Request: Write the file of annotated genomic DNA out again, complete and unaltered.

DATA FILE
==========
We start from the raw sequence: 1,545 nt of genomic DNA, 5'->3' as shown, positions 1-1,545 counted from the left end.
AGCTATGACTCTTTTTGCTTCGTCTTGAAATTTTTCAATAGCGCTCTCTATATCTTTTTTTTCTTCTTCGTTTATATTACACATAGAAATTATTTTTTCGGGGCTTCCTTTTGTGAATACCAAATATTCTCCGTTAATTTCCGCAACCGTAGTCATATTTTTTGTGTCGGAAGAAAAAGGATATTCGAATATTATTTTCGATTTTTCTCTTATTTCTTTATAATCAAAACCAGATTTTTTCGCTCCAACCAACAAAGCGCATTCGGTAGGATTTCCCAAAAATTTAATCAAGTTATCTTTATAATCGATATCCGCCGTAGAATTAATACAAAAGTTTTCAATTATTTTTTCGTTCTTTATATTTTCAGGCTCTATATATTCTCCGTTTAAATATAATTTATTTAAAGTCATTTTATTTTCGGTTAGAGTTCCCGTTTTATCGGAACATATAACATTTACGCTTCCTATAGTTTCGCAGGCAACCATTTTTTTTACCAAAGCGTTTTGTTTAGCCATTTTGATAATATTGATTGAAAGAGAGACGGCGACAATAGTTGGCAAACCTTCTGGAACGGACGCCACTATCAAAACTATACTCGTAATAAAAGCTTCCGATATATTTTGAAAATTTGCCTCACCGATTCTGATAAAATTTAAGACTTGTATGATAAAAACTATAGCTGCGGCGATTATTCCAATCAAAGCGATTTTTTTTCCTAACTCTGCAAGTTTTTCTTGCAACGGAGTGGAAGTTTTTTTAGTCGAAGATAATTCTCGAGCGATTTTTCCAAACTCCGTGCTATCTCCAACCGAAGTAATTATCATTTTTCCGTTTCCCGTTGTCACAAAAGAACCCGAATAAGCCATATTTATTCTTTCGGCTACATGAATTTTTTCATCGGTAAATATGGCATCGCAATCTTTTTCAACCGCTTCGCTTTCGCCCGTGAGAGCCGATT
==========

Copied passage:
We start from the raw sequence: 1,545 nt of genomic DNA, 5'->3' as shown, positions 1-1,545 counted from the left end.
AGCTATGACTCTTTTTGCTTCGTCTTGAAATTTTTCAATAGCGCTCTCTATATCTTTTTTTTCTTCTTCGTTTATATTACACATAGAAATTATTTTTTCGGGGCTTCCTTTTGTGAATACCAAATATTCTCCGTTAATTTCCGCAACCGTAGTCATATTTTTTGTGTCGGAAGAAAAAGGATATTCGAATATTATTTTCGATTTTTCTCTTATTTCTTTATAATCAAAACCAGATTTTTTCGCTCCAACCAACAAAGCGCATTCGGTAGGATTTCCCAAAAATTTAATCAAGTTATCTTTATAATCGATATCCGCCGTAGAATTAATACAAAAGTTTTCAATTATTTTTTCGTTCTTTATATTTTCAGGCTCTATATATTCTCCGTTTAAATATAATTTATTTAAAGTCATTTTATTTTCGGTTAGAGTTCCCGTTTTATCGGAACATATAACATTTACGCTTCCTATAGTTTCGCAGGCAACCATTTTTTTTACCAAAGCGTTTTGTTTAGCCATTTTGATAATATTGATTGAAAGAGAGACGGCGACAATAGTTGGCAAACCTTCTGGAACGGACGCCACTATCAAAACTATACTCGTAATAAAAGCTTCCGATATATTTTGAAAATTTGCCTCACCGATTCTGATAAAATTTAAGACTTGTATGATAAAAACTATAGCTGCGGCGATTATTCCAATCAAAGCGATTTTTTTTCCTAACTCTGCAAGTTTTTCTTGCAACGGAGTGGAAGTTTTTTTAGTCGAAGATAATTCTCGAGCGATTTTTCCAAACTCCGTGCTATCTCCAACCGAAGTAATTATCATTTTTCCGTTTCCCGTTGTCACAAAAGAACCCGAATAAGCCATATTTATTCTTTCGGCTACATGAATTTTTTCATCGGTAAATATGGCATCGCAATCTTTTTCAACCGCTTCGCTTTCGCCCGTGAGAGCCGATT